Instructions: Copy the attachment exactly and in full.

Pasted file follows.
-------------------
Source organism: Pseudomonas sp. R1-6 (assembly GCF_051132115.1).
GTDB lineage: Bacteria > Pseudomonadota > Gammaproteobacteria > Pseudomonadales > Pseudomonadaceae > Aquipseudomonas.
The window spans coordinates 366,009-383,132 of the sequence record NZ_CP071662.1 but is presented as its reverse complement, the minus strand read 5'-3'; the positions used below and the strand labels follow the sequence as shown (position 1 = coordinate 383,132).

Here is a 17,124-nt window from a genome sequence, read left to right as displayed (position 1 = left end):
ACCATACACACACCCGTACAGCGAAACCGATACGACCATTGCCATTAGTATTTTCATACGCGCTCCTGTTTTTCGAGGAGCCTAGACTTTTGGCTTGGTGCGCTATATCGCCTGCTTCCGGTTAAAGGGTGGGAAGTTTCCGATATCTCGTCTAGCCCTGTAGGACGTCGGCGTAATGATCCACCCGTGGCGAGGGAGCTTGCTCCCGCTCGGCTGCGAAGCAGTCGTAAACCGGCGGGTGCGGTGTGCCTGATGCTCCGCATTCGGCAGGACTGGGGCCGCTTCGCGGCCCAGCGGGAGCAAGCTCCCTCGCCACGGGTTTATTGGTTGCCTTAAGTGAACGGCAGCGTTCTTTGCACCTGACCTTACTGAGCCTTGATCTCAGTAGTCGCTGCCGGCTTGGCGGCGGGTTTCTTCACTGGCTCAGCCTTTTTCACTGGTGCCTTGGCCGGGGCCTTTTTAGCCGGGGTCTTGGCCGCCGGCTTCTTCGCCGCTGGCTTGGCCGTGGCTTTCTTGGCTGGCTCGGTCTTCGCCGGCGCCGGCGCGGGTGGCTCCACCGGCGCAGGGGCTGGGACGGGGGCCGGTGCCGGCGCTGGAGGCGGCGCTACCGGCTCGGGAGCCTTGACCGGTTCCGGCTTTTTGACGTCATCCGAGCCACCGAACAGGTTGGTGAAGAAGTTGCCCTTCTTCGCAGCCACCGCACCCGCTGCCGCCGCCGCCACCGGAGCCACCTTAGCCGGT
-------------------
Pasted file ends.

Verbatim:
Source organism: Pseudomonas sp. R1-6 (assembly GCF_051132115.1).
GTDB lineage: Bacteria > Pseudomonadota > Gammaproteobacteria > Pseudomonadales > Pseudomonadaceae > Aquipseudomonas.
The window spans coordinates 366,009-383,132 of the sequence record NZ_CP071662.1 but is presented as its reverse complement, the minus strand read 5'-3'; the positions used below and the strand labels follow the sequence as shown (position 1 = coordinate 383,132).

Here is a 17,124-nt window from a genome sequence, read left to right as displayed (position 1 = left end):
ACCATACACACACCCGTACAGCGAAACCGATACGACCATTGCCATTAGTATTTTCATACGCGCTCCTGTTTTTCGAGGAGCCTAGACTTTTGGCTTGGTGCGCTATATCGCCTGCTTCCGGTTAAAGGGTGGGAAGTTTCCGATATCTCGTCTAGCCCTGTAGGACGTCGGCGTAATGATCCACCCGTGGCGAGGGAGCTTGCTCCCGCTCGGCTGCGAAGCAGTCGTAAACCGGCGGGTGCGGTGTGCCTGATGCTCCGCATTCGGCAGGACTGGGGCCGCTTCGCGGCCCAGCGGGAGCAAGCTCCCTCGCCACGGGTTTATTGGTTGCCTTAAGTGAACGGCAGCGTTCTTTGCACCTGACCTTACTGAGCCTTGATCTCAGTAGTCGCTGCCGGCTTGGCGGCGGGTTTCTTCACTGGCTCAGCCTTTTTCACTGGTGCCTTGGCCGGGGCCTTTTTAGCCGGGGTCTTGGCCGCCGGCTTCTTCGCCGCTGGCTTGGCCGTGGCTTTCTTGGCTGGCTCGGTCTTCGCCGGCGCCGGCGCGGGTGGCTCCACCGGCGCAGGGGCTGGGACGGGGGCCGGTGCCGGCGCTGGAGGCGGCGCTACCGGCTCGGGAGCCTTGACCGGTTCCGGCTTTTTGACGTCATCCGAGCCACCGAACAGGTTGGTGAAGAAGTTGCCCTTCTTCGCAGCCACCGCACCCGCTGCCGCCGCCGCCACCGGAGCCACCTTAGCCGGT